OHSS - a Risk of IVF
Ovarian Hyperstimulation Syndrome (OHSS) occurs as a result of over response of the ovaries to stimulation. OHSS is a risk of assisted reproduction treatments (ART).
FSH is a natural hormone that stimulates the ovaries into producing an egg each month. Normally about twenty follicles are stimulated but one becomes dominant and the others die off. When a patient undergoes an IVF cycle she is given FSH which stimulates the ovaries into allowing all the possible follicles (& eggs) to develop.
OHSS occurs where the patient’s ovaries over responded to the medication. They are enlarged and fluid ‘weeps’ into the abdominal cavity (and sometimes the chest as well). We assess this by the patient’s history and by ultrasound assessment.
- The patient may complain of breathlessness and be breathless; she may require the use of a pillow to prop herself up at night in order to sleep.
- Pain and swelling in the abdomen. As fluid builds up in the abdomen the patient will experience a feeling of bloatedness.
- Nausea. The patient may feel sick and may even vomit.
- Feeling faint
- A decrease in the amount of urine being passed.
Identifying the patients who are at risk of OHSS is crucial. All patients who embark on an IVF cycle have an ultrasound assessment to check for polycystic ovaries because patients who have PCOS present a higher risk of developing OHSS. These patients are therefore monitored very closely and the dose of FSH they are prescribed is usually less than those without PCOS. Bear in mind that 30% of patients with PCOS have no physical symptoms so ultrasound assessment is very important in identifying patients at risk.
About 4% of women undergoing an ART cycle are likely to develop one or more of the symptoms listed above. Monitoring in these cases is particularly important. The patient may be asked to rest and in some cases, the treatment cycle may have to be cancelled. However, the management of the condition does not always call for the cancelling of a cycle. Once the symptoms have been identified the doctor may be able to advise a patient to ‘coast’ that is allowing the patient to continue developing follicles while removing the stimulation drug from her treatment regime. A patient can coast for several days with frequent blood tests to assess her response. Treatment may then go ahead if the doctor is happy with the patient’s progress. In general terms, patients who coast are generally successful in getting pregnant.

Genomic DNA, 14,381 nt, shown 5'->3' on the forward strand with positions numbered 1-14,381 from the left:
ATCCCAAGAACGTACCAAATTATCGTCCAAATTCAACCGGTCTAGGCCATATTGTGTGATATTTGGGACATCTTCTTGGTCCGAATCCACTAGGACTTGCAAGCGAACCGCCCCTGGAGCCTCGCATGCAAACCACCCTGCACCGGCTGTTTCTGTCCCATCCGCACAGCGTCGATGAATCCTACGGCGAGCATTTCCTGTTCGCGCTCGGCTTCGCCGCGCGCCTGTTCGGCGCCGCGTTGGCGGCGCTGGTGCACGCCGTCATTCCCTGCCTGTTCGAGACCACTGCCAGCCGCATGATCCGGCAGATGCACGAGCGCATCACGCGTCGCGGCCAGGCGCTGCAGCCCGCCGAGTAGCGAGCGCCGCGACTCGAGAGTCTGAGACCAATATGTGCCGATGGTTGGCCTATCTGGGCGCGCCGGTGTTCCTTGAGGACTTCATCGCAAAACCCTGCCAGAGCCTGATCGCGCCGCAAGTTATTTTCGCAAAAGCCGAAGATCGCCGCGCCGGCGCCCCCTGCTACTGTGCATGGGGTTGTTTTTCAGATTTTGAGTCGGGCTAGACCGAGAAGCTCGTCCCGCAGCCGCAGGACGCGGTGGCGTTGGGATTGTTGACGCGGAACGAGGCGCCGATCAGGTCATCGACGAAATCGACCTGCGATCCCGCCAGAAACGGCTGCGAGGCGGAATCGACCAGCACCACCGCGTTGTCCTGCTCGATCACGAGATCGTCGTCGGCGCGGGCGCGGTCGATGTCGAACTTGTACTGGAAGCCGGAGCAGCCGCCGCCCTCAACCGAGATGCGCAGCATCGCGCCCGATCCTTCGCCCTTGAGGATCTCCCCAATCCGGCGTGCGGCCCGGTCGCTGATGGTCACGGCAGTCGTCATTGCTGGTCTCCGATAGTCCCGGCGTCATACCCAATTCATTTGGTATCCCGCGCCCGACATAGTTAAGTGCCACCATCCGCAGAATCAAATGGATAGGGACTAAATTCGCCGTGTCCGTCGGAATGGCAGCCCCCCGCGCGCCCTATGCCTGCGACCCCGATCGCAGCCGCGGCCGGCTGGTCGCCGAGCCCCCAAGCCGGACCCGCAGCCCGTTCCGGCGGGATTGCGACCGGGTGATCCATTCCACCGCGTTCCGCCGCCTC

In some cases where a patient remains symptomatic, she may still have her egg retrieval but be advised to have an elective freeze. This means that the embryos are not transferred but are frozen for future use. In this instance the patient has time to overcome the stimulation and have the embryos transferred when she is feeling better. This decision to freeze would be made by the doctor if it is in the patient’s best interest.
If a patient is not feeling better and still retains a significant amount of fluid, the fluid can be drained. This may need to be carried out several times. Ideally it is carried out vaginally because this method allows the fluid to be removed easily. Most importantly this out-patient management usually allows the patient to avoid hospital admission. If a patient does undergo fluid drainage, she will usually feel enormous relief immediately afterwards.
Over the next few days, urinary output will be measured, as well as her weight and abdominal girth. She will phone the clinic each day to report on how she is feeling and is monitored very closely. If the patient is feeling unwell, the clinic has an emergency contact number where a member of the medical team can be contacted at any time.
Although OHSS is rare, it is extremely important that a patient raise any concerns she may have sooner rather than later so if it is a cause for concern it can be treated immediately and effectively.